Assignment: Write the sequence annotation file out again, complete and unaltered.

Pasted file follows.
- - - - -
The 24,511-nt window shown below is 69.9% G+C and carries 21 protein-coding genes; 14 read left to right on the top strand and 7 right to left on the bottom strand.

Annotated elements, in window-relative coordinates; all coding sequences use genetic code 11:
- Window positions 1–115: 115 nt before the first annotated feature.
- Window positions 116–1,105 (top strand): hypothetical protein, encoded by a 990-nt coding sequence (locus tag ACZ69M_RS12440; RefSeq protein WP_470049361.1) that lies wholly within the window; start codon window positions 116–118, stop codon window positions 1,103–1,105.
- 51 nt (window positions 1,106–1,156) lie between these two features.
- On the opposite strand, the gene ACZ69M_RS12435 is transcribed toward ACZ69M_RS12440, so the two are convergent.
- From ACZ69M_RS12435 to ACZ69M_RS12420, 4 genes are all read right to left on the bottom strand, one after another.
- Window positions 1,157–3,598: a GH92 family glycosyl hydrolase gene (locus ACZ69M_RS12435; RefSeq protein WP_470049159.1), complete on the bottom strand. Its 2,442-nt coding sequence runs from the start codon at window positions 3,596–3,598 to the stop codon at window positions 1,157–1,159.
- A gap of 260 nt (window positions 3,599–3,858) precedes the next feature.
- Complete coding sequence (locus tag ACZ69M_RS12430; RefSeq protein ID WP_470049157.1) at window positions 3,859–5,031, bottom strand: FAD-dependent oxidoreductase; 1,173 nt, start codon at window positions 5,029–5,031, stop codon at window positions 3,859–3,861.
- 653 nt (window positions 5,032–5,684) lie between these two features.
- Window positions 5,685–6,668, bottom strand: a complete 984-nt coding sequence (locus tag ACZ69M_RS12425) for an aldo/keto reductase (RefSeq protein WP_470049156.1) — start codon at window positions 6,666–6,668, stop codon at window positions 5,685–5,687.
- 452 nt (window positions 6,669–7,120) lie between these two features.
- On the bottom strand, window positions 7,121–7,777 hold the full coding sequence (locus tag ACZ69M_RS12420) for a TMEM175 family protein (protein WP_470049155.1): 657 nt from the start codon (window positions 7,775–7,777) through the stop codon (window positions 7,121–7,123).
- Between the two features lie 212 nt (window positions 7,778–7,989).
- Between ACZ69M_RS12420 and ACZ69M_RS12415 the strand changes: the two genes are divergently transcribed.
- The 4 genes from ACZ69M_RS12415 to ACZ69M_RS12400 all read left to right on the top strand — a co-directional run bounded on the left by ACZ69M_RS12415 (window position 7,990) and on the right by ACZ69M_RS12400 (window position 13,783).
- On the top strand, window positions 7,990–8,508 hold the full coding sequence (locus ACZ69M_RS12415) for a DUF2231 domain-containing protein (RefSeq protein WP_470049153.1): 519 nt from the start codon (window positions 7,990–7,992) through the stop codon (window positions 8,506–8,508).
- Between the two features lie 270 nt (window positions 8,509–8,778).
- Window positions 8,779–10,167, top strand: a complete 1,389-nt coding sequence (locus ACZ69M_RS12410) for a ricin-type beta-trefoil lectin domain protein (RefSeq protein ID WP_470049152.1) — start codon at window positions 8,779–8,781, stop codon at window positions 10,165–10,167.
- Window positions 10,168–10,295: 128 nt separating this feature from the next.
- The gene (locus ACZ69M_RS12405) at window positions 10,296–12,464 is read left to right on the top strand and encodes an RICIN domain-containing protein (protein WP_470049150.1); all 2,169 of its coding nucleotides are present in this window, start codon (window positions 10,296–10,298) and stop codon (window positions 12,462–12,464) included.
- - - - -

The 24,511-nt window shown below is 69.9% G+C and carries 21 protein-coding genes; 14 read left to right on the top strand and 7 right to left on the bottom strand.

Annotated elements, in window-relative coordinates; all coding sequences use genetic code 11:
- Window positions 1–115: 115 nt before the first annotated feature.
- Window positions 116–1,105 (top strand): hypothetical protein, encoded by a 990-nt coding sequence (locus tag ACZ69M_RS12440; RefSeq protein WP_470049361.1) that lies wholly within the window; start codon window positions 116–118, stop codon window positions 1,103–1,105.
- 51 nt (window positions 1,106–1,156) lie between these two features.
- On the opposite strand, the gene ACZ69M_RS12435 is transcribed toward ACZ69M_RS12440, so the two are convergent.
- From ACZ69M_RS12435 to ACZ69M_RS12420, 4 genes are all read right to left on the bottom strand, one after another.
- Window positions 1,157–3,598: a GH92 family glycosyl hydrolase gene (locus ACZ69M_RS12435; RefSeq protein WP_470049159.1), complete on the bottom strand. Its 2,442-nt coding sequence runs from the start codon at window positions 3,596–3,598 to the stop codon at window positions 1,157–1,159.
- A gap of 260 nt (window positions 3,599–3,858) precedes the next feature.
- Complete coding sequence (locus tag ACZ69M_RS12430; RefSeq protein ID WP_470049157.1) at window positions 3,859–5,031, bottom strand: FAD-dependent oxidoreductase; 1,173 nt, start codon at window positions 5,029–5,031, stop codon at window positions 3,859–3,861.
- 653 nt (window positions 5,032–5,684) lie between these two features.
- Window positions 5,685–6,668, bottom strand: a complete 984-nt coding sequence (locus tag ACZ69M_RS12425) for an aldo/keto reductase (RefSeq protein WP_470049156.1) — start codon at window positions 6,666–6,668, stop codon at window positions 5,685–5,687.
- 452 nt (window positions 6,669–7,120) lie between these two features.
- On the bottom strand, window positions 7,121–7,777 hold the full coding sequence (locus tag ACZ69M_RS12420) for a TMEM175 family protein (protein WP_470049155.1): 657 nt from the start codon (window positions 7,775–7,777) through the stop codon (window positions 7,121–7,123).
- Between the two features lie 212 nt (window positions 7,778–7,989).
- Between ACZ69M_RS12420 and ACZ69M_RS12415 the strand changes: the two genes are divergently transcribed.
- The 4 genes from ACZ69M_RS12415 to ACZ69M_RS12400 all read left to right on the top strand — a co-directional run bounded on the left by ACZ69M_RS12415 (window position 7,990) and on the right by ACZ69M_RS12400 (window position 13,783).
- On the top strand, window positions 7,990–8,508 hold the full coding sequence (locus ACZ69M_RS12415) for a DUF2231 domain-containing protein (RefSeq protein WP_470049153.1): 519 nt from the start codon (window positions 7,990–7,992) through the stop codon (window positions 8,506–8,508).
- Between the two features lie 270 nt (window positions 8,509–8,778).
- Window positions 8,779–10,167, top strand: a complete 1,389-nt coding sequence (locus ACZ69M_RS12410) for a ricin-type beta-trefoil lectin domain protein (RefSeq protein ID WP_470049152.1) — start codon at window positions 8,779–8,781, stop codon at window positions 10,165–10,167.
- Window positions 10,168–10,295: 128 nt separating this feature from the next.
- The gene (locus ACZ69M_RS12405) at window positions 10,296–12,464 is read left to right on the top strand and encodes an RICIN domain-containing protein (protein WP_470049150.1); all 2,169 of its coding nucleotides are present in this window, start codon (window positions 10,296–10,298) and stop codon (window positions 12,462–12,464) included.